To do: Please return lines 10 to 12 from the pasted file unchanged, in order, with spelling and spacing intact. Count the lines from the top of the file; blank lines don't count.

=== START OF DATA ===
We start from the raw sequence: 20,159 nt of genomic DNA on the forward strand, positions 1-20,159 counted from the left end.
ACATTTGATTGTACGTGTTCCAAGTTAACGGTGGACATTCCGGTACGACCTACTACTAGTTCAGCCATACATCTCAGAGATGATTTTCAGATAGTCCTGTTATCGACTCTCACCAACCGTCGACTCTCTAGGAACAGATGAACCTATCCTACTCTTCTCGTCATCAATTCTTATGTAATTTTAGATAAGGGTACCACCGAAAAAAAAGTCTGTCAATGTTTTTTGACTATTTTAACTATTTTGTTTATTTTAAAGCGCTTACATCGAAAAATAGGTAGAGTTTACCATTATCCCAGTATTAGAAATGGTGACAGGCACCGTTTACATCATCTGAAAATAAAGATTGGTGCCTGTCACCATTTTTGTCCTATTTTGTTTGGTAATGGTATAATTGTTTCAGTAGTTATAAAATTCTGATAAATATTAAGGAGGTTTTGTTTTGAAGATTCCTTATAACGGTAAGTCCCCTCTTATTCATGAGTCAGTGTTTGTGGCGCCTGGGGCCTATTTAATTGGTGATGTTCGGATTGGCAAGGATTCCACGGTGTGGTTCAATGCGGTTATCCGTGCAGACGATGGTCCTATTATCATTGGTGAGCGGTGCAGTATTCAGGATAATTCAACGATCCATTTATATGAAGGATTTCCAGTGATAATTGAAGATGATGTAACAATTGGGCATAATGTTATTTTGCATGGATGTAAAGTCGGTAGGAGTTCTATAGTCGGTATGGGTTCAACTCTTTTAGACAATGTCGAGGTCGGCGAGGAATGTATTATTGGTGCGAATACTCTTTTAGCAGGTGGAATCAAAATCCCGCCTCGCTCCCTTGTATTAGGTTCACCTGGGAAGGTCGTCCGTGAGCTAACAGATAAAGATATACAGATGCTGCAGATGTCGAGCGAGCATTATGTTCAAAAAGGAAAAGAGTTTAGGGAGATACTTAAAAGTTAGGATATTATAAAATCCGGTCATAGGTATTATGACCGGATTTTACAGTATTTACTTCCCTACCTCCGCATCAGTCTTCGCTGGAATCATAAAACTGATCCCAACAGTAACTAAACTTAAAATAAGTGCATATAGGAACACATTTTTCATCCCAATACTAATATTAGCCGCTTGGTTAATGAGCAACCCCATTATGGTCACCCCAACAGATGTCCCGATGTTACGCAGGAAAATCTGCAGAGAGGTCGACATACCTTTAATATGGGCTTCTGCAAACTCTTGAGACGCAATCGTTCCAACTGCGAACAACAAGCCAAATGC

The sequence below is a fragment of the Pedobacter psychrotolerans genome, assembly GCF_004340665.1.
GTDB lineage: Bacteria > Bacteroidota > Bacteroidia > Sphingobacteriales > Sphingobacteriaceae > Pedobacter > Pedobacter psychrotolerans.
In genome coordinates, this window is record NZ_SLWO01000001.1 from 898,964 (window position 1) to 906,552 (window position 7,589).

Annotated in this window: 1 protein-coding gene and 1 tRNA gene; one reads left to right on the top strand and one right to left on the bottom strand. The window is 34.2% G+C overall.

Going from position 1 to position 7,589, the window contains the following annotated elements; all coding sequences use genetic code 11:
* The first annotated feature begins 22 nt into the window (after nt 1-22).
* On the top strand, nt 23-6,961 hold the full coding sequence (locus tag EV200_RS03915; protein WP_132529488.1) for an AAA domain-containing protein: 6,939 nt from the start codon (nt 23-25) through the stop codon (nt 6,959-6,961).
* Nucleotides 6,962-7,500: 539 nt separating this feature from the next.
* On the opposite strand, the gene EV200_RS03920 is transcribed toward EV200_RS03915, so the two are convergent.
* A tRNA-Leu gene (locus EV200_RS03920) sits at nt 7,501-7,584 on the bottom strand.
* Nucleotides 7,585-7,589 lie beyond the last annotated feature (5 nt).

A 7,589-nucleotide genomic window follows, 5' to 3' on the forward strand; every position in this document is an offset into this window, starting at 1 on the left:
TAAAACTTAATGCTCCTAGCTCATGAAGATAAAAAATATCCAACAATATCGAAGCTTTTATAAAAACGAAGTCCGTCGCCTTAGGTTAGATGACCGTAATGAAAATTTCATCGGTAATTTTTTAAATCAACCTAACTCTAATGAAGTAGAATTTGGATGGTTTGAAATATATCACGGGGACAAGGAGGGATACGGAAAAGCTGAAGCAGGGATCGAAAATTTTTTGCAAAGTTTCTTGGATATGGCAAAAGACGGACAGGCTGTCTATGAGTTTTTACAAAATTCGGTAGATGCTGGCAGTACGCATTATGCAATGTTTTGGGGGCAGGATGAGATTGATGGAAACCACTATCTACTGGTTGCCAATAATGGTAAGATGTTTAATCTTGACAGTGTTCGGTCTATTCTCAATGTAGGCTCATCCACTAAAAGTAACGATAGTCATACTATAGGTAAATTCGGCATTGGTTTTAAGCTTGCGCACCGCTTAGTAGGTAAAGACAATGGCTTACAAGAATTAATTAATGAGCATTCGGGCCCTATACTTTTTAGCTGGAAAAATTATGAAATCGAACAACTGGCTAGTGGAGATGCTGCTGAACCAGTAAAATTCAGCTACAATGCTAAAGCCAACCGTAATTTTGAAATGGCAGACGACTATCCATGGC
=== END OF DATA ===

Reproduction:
* Nucleotides 6,962-7,500: 539 nt separating this feature from the next.
* On the opposite strand, the gene EV200_RS03920 is transcribed toward EV200_RS03915, so the two are convergent.
* A tRNA-Leu gene (locus EV200_RS03920) sits at nt 7,501-7,584 on the bottom strand.